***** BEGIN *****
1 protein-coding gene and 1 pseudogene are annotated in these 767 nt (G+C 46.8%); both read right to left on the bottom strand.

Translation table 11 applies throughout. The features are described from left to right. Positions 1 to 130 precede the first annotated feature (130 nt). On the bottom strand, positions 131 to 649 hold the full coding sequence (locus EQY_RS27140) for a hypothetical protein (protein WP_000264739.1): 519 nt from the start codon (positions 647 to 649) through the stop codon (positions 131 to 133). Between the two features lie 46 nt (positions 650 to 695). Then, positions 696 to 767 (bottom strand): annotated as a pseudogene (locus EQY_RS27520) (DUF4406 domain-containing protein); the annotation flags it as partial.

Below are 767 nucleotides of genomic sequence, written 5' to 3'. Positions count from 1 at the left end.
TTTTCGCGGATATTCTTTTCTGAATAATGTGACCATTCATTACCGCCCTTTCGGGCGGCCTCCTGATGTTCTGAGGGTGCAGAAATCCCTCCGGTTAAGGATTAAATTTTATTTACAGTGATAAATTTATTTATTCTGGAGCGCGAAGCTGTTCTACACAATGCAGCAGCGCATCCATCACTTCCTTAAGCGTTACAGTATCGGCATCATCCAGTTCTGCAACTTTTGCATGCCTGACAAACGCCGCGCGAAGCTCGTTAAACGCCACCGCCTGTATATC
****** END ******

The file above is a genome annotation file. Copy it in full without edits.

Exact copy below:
1 protein-coding gene and 1 pseudogene are annotated in these 767 nt (G+C 46.8%); both read right to left on the bottom strand.

Translation table 11 applies throughout. The features are described from left to right. Positions 1 to 130 precede the first annotated feature (130 nt). On the bottom strand, positions 131 to 649 hold the full coding sequence (locus EQY_RS27140) for a hypothetical protein (protein WP_000264739.1): 519 nt from the start codon (positions 647 to 649) through the stop codon (positions 131 to 133). Between the two features lie 46 nt (positions 650 to 695). Then, positions 696 to 767 (bottom strand): annotated as a pseudogene (locus EQY_RS27520) (DUF4406 domain-containing protein); the annotation flags it as partial.

Below are 767 nucleotides of genomic sequence, written 5' to 3'. Positions count from 1 at the left end.
TTTTCGCGGATATTCTTTTCTGAATAATGTGACCATTCATTACCGCCCTTTCGGGCGGCCTCCTGATGTTCTGAGGGTGCAGAAATCCCTCCGGTTAAGGATTAAATTTTATTTACAGTGATAAATTTATTTATTCTGGAGCGCGAAGCTGTTCTACACAATGCAGCAGCGCATCCATCACTTCCTTAAGCGTTACAGTATCGGCATCATCCAGTTCTGCAACTTTTGCATGCCTGACAAACGCCGCGCGAAGCTCGTTAAACGCCACCGCCTGTATATC